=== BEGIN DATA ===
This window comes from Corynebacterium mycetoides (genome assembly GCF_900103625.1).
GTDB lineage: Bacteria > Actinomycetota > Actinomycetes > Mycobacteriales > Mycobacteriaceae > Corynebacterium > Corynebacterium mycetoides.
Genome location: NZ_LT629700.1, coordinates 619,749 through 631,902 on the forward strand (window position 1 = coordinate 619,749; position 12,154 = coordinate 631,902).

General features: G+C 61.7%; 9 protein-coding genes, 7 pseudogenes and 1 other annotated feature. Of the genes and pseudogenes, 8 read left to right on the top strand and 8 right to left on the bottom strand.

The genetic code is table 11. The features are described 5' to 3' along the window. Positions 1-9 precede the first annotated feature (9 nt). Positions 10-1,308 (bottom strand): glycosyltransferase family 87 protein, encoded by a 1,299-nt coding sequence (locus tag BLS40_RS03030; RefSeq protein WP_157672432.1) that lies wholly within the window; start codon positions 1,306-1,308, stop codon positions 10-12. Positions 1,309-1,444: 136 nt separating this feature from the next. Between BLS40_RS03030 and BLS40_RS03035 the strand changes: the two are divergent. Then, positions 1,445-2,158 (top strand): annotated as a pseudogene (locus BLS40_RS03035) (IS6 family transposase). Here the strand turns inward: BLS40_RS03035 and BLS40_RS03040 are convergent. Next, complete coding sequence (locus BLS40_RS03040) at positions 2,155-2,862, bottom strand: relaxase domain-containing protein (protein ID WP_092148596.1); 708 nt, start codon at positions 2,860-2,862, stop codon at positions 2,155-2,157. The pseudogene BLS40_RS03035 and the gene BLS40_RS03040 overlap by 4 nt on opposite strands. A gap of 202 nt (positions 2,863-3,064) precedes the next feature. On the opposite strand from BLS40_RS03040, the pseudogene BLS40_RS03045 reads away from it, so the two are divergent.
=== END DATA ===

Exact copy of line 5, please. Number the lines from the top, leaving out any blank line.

The genetic code is table 11. The features are described 5' to 3' along the window. Positions 1-9 precede the first annotated feature (9 nt). Positions 10-1,308 (bottom strand): glycosyltransferase family 87 protein, encoded by a 1,299-nt coding sequence (locus tag BLS40_RS03030; RefSeq protein WP_157672432.1) that lies wholly within the window; start codon positions 1,306-1,308, stop codon positions 10-12. Positions 1,309-1,444: 136 nt separating this feature from the next. Between BLS40_RS03030 and BLS40_RS03035 the strand changes: the two are divergent. Then, positions 1,445-2,158 (top strand): annotated as a pseudogene (locus BLS40_RS03035) (IS6 family transposase). Here the strand turns inward: BLS40_RS03035 and BLS40_RS03040 are convergent. Next, complete coding sequence (locus BLS40_RS03040) at positions 2,155-2,862, bottom strand: relaxase domain-containing protein (protein ID WP_092148596.1); 708 nt, start codon at positions 2,860-2,862, stop codon at positions 2,155-2,157. The pseudogene BLS40_RS03035 and the gene BLS40_RS03040 overlap by 4 nt on opposite strands. A gap of 202 nt (positions 2,863-3,064) precedes the next feature. On the opposite strand from BLS40_RS03040, the pseudogene BLS40_RS03045 reads away from it, so the two are divergent.